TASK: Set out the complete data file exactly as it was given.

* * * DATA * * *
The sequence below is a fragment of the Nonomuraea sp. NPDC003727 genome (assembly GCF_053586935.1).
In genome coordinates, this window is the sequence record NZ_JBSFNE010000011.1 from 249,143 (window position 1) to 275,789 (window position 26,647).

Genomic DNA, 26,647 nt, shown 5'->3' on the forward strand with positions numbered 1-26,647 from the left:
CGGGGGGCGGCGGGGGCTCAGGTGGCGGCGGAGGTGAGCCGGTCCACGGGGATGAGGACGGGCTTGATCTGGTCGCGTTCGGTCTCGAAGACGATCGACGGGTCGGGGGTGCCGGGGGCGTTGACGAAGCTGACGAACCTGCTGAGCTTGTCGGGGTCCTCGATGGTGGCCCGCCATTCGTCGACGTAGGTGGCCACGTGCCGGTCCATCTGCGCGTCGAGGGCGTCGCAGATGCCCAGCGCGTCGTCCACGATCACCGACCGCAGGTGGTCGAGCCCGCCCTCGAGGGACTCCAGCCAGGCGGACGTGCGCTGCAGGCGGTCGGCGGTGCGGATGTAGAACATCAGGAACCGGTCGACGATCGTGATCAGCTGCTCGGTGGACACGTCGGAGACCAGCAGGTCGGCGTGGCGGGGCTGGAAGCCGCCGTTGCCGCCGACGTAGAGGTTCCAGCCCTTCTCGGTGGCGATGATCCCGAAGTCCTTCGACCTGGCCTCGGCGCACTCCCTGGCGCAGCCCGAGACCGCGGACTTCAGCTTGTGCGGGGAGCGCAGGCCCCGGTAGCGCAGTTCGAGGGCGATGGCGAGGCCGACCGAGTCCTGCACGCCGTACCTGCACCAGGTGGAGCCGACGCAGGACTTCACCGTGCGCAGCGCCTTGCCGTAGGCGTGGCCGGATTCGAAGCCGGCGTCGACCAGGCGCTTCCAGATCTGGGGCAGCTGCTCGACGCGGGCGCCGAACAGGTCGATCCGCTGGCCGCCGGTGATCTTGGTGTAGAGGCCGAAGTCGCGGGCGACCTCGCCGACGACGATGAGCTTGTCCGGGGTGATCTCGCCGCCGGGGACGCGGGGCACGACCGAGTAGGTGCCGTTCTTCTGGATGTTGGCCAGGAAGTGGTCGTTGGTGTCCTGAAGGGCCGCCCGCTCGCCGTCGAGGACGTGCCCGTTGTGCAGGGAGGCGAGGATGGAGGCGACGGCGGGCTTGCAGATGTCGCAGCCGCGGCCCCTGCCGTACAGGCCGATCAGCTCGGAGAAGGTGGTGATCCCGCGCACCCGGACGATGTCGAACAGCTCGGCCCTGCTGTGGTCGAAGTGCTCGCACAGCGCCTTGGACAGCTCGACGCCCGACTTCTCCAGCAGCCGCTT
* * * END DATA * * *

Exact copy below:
The sequence below is a fragment of the Nonomuraea sp. NPDC003727 genome (assembly GCF_053586935.1).
In genome coordinates, this window is the sequence record NZ_JBSFNE010000011.1 from 249,143 (window position 1) to 275,789 (window position 26,647).

Genomic DNA, 26,647 nt, shown 5'->3' on the forward strand with positions numbered 1-26,647 from the left:
CGGGGGGCGGCGGGGGCTCAGGTGGCGGCGGAGGTGAGCCGGTCCACGGGGATGAGGACGGGCTTGATCTGGTCGCGTTCGGTCTCGAAGACGATCGACGGGTCGGGGGTGCCGGGGGCGTTGACGAAGCTGACGAACCTGCTGAGCTTGTCGGGGTCCTCGATGGTGGCCCGCCATTCGTCGACGTAGGTGGCCACGTGCCGGTCCATCTGCGCGTCGAGGGCGTCGCAGATGCCCAGCGCGTCGTCCACGATCACCGACCGCAGGTGGTCGAGCCCGCCCTCGAGGGACTCCAGCCAGGCGGACGTGCGCTGCAGGCGGTCGGCGGTGCGGATGTAGAACATCAGGAACCGGTCGACGATCGTGATCAGCTGCTCGGTGGACACGTCGGAGACCAGCAGGTCGGCGTGGCGGGGCTGGAAGCCGCCGTTGCCGCCGACGTAGAGGTTCCAGCCCTTCTCGGTGGCGATGATCCCGAAGTCCTTCGACCTGGCCTCGGCGCACTCCCTGGCGCAGCCCGAGACCGCGGACTTCAGCTTGTGCGGGGAGCGCAGGCCCCGGTAGCGCAGTTCGAGGGCGATGGCGAGGCCGACCGAGTCCTGCACGCCGTACCTGCACCAGGTGGAGCCGACGCAGGACTTCACCGTGCGCAGCGCCTTGCCGTAGGCGTGGCCGGATTCGAAGCCGGCGTCGACCAGGCGCTTCCAGATCTGGGGCAGCTGCTCGACGCGGGCGCCGAACAGGTCGATCCGCTGGCCGCCGGTGATCTTGGTGTAGAGGCCGAAGTCGCGGGCGACCTCGCCGACGACGATGAGCTTGTCCGGGGTGATCTCGCCGCCGGGGACGCGGGGCACGACCGAGTAGGTGCCGTTCTTCTGGATGTTGGCCAGGAAGTGGTCGTTGGTGTCCTGAAGGGCCGCCCGCTCGCCGTCGAGGACGTGCCCGTTGTGCAGGGAGGCGAGGATGGAGGCGACGGCGGGCTTGCAGATGTCGCAGCCGCGGCCCCTGCCGTACAGGCCGATCAGCTCGGAGAAGGTGGTGATCCCGCGCACCCGGACGATGTCGAACAGCTCGGCCCTGCTGTGGTCGAAGTGCTCGCACAGCGCCTTGGACAGCTCGACGCCCGACTTCTCCAGCAGCCGCTT